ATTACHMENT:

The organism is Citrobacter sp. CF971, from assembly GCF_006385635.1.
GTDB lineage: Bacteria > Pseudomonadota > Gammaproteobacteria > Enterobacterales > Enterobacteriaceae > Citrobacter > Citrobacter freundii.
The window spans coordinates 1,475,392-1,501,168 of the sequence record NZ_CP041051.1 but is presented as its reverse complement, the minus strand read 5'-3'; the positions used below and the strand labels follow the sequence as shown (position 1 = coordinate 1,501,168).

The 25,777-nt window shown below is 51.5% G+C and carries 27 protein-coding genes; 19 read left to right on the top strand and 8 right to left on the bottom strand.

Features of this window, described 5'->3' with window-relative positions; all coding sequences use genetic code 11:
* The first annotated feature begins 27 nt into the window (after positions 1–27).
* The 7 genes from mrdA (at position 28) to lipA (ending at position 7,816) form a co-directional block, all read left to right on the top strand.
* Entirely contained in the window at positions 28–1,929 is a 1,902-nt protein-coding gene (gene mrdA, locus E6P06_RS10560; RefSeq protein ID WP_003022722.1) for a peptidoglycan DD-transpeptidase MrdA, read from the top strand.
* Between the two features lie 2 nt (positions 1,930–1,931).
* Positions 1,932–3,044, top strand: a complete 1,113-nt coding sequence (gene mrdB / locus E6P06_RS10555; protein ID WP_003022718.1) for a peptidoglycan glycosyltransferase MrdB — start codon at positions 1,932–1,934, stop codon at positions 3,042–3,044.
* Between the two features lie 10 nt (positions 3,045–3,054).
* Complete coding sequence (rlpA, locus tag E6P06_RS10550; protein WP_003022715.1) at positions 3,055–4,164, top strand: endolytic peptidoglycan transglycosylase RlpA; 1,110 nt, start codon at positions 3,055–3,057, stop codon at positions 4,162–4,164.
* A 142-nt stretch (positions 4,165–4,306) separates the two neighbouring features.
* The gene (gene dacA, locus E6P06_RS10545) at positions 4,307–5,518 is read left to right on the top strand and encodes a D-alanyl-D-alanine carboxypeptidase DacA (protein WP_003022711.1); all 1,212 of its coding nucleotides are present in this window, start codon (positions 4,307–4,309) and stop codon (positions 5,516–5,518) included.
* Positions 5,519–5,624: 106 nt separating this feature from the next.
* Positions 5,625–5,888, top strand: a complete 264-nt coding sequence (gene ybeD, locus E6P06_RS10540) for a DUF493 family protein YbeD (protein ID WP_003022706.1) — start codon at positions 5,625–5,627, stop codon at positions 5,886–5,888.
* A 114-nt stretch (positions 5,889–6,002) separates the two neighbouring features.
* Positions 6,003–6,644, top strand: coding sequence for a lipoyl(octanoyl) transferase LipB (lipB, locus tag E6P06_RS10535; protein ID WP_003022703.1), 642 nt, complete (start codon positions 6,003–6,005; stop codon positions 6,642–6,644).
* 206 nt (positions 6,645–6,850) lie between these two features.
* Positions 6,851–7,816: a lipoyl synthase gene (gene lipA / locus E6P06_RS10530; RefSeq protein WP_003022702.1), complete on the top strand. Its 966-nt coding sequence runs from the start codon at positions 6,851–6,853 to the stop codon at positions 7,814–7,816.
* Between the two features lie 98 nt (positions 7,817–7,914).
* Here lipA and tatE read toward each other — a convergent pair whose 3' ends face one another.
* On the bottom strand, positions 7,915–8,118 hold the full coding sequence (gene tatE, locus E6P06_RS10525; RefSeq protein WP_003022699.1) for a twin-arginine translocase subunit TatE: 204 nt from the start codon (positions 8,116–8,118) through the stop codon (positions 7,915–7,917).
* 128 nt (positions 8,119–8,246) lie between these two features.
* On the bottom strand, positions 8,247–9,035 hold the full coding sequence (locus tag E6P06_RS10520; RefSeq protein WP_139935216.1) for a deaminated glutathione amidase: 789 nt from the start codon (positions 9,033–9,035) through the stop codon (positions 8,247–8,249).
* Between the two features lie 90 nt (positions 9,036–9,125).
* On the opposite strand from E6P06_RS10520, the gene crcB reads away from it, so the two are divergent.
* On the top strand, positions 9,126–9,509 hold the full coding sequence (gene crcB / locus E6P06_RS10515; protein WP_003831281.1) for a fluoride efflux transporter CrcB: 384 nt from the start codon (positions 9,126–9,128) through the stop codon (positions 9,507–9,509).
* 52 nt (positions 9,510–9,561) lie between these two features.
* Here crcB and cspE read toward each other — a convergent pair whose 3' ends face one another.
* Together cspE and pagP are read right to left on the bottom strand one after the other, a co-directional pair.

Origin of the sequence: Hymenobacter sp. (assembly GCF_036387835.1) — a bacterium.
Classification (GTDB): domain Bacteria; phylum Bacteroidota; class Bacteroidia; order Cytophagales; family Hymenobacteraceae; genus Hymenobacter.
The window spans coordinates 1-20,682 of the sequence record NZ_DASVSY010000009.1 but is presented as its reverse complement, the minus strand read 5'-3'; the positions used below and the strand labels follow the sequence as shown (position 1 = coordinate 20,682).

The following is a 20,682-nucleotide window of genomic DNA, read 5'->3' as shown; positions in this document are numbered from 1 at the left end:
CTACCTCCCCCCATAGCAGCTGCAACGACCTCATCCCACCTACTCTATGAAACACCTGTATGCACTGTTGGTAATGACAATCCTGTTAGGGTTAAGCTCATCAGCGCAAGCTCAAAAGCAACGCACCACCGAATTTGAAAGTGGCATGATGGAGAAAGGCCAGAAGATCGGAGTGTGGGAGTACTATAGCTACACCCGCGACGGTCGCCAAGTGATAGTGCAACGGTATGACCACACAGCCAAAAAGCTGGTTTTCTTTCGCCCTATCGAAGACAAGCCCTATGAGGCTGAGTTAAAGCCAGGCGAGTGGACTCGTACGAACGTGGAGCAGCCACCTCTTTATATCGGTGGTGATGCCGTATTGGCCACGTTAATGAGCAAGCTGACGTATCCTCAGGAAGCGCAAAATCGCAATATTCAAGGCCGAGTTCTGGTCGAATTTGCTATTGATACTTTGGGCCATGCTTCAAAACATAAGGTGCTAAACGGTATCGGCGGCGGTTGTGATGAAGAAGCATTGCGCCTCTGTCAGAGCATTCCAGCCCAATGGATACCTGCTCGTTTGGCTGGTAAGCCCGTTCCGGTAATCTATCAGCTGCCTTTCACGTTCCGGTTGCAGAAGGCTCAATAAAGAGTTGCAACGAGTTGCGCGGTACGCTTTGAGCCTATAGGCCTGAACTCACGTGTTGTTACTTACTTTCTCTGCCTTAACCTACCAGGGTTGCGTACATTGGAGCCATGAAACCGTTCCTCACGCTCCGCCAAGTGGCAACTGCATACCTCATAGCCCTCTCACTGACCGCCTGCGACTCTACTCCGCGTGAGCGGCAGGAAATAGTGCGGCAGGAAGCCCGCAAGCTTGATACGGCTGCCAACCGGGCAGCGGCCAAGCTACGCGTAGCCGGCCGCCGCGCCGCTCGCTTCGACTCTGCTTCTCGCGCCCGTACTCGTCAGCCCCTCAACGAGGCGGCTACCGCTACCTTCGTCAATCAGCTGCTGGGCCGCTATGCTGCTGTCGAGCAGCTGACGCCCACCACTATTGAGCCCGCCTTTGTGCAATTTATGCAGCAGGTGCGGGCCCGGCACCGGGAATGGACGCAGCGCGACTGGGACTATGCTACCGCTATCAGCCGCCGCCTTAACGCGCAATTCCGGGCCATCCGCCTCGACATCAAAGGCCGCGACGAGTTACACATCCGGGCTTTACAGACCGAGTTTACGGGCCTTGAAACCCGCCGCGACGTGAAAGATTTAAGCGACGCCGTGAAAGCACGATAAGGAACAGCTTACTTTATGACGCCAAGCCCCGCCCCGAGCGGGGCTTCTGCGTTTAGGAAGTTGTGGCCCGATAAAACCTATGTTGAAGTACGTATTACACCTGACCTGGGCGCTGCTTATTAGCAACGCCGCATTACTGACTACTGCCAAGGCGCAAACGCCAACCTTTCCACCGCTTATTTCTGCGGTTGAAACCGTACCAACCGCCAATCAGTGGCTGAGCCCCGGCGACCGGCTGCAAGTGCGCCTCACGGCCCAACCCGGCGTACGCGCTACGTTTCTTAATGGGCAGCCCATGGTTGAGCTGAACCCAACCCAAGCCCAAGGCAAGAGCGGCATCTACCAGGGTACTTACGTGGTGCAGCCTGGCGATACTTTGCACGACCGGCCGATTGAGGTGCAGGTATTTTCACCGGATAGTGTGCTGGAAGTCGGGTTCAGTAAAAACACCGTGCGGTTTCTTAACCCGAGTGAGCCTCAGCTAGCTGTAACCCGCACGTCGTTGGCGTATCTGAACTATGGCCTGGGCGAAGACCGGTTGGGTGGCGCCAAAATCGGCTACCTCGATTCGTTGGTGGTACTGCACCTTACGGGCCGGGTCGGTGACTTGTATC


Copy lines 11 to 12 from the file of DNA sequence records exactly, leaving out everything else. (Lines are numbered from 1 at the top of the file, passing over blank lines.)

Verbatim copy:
* Between the two features lie 10 nt (positions 3,045–3,054).
* Complete coding sequence (rlpA, locus tag E6P06_RS10550; protein WP_003022715.1) at positions 3,055–4,164, top strand: endolytic peptidoglycan transglycosylase RlpA; 1,110 nt, start codon at positions 3,055–3,057, stop codon at positions 4,162–4,164.